Okay so now you know, we don’t let our son watch TV.  First it was sugar and now no TV, what kind of puritanical, freakishly-mean daddies are you?  Actually, we don’t hate TV and can often be found flopped on the sofa in front of it after a hard day’s work, and an evening of chasing our son around.  We don’t watch that much but we do have a few guilty pleasures: 


First there is The Family Guy-bad, bad TV, raunchy, bordering on South Park foulness, and just totally wrong, but often funny as hell.  Mr. T will not be watching that anytime soon.  Then there is Project Runway.  It’s got Heidi, high fashion and drama.  We are gay men-it’s a prerequisite.  And as much as I hate to admit it, we are both fans of Supernanny.  Yes, it is a loathsome reality show and yes, they feature some really dumb parents and some rather extreme examples of bad parenting.  Nanny Jo–the Suppernanny–does however, provide some pretty good counsel.  After observing her subject family for a typical day of horrendous child behavior and equally horrendous parenting, she then sets out to “fix” the subject family.  She pretty much rehashes the same basic principles that we all know-quality time with children to build and improve familial relationships; consistency in establishing and following household rules and in having consequences when the rules are broken.  She also targets imbalances that might exist between the parents in the care of their children and upkeep of their household.  It’s all comes pre-packaged with generous helpings of tears, drama, and cute kids.  As you would expect, the amazingly dysfunctional parents and horribly behaved children come together as a cohesive family by the time the show is over.  It is after all a reality TV show and filming real life would just not be all that interesting to watch. 


After you peal away all of the production fluff though, what you get is a lot of practical things that Nanny Jo demonstrates with her subject family.  How exactly do you spend quality time with your kids in a way that positively engages them?  How do you practically develop an order and structure that enables everyone to live in peace together?  What do you do exactly, when your kids don’t follow the rules?  It is interesting that she never addresses issues regarding television.  I would imagine with the way some of these kids walk all over their parents that when it comes to TV, they probably watch whenever and whatever they want for as long as they want.  It is sort of an unmentionable though.  I guess the producers can’t really let Nanny Jo talk about children watching too much TV.  That would be sort of like biting the hand that feeds you. 


When it comes to parenting, what is the right age for introducing television to a child?  I guess he needs to be old enough where we can come to a clear understanding about what he can and can’t watch.  We need to be able to turn it off without a lot of drama, or maybe there will be drama but at least he understands the expectations.  I expect that our foster son will be a cartoon-loving little boy-his book choices seem to already indicate that.  So that will make two cartoon-loving boys living in our house.  Darrow, no doubt will introduce him to some of his favorite cartoons–Sponge Bob, and Dexter’s Laboratory.  I discovered Handy Manny in the pediatrician’s office (yes, most pediatrician’s offices it seems have a television.)  And of course there are Disney and Pixar full-length animated features (really long cartoons) like Beauty and the Beast, Toy Story, 101 Dalmatians, Finding Nemo, Cinderella, and the list just goes on.  I imagine us having cartoon festivals with some of his little friends over, popcorn and non-sugar filled drinks and treats–or maybe by then we will have loosened up on the sugar thing after he is a few years older.  Okay, so maybe there are three of us cartoon–lovin types living under one roof.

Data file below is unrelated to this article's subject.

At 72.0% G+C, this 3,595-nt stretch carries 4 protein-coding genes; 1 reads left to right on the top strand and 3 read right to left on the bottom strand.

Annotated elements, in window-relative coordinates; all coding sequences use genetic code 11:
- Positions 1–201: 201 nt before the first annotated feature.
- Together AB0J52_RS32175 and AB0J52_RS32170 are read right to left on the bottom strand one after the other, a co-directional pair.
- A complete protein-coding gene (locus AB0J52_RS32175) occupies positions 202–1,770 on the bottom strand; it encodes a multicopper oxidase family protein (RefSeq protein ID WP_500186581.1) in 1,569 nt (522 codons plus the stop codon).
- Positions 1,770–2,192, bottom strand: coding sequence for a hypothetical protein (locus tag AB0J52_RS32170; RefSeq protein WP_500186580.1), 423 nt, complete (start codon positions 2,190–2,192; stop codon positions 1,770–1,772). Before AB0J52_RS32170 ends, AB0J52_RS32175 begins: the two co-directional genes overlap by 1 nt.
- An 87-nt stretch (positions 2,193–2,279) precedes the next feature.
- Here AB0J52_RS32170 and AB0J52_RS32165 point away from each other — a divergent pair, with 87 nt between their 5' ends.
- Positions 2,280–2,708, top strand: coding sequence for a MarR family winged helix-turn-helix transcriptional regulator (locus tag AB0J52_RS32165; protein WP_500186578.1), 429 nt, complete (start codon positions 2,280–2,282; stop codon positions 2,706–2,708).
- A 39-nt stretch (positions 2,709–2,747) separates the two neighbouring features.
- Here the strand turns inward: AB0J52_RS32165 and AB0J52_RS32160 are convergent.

I am so excited–I cannot wait until he is old enough to share some of my favorite movies like the Matrix and the Lord of the Rings trilogies.  I will never forget the first time I saw the Matrix.  I was told to go see it but wasn’t told anything about it-just go.  I remember sitting down with my friend in Brazil in a theater in Sao Paulo.  In the opening scene there is Trinity sitting with her back to the screen all in shiny black vinyl.  The next moment she begins to run around the walls of the room as machine gun fire chases her.  It was one of the most thrilling movie-going experiences I have ever had.  There was one spine tingling scene after another and a plot that I continue to try to resolve in my head even to this day it was so deep.  I cannot wait for him to see that! 


And the Lord of the Rings–what is there to say: from the first time you see Golum, the fear of the orks and uruk-hai, to the moment at which you see the ring falling into the fires of Mordor-well it just leaves you speechless.  And, oh, oh, Star Wars, just Star Wars.  I will always remember the excitement of each episode as the John Williams score blares to the opening of the film.  Oh my, it is just so overwhelming.  Yes, hi, I am Juan and I am a sci-fi/fantasy addict and I hope to turn my son into one too.  Is that so bad?  I can just blame it on the bad, bad TV.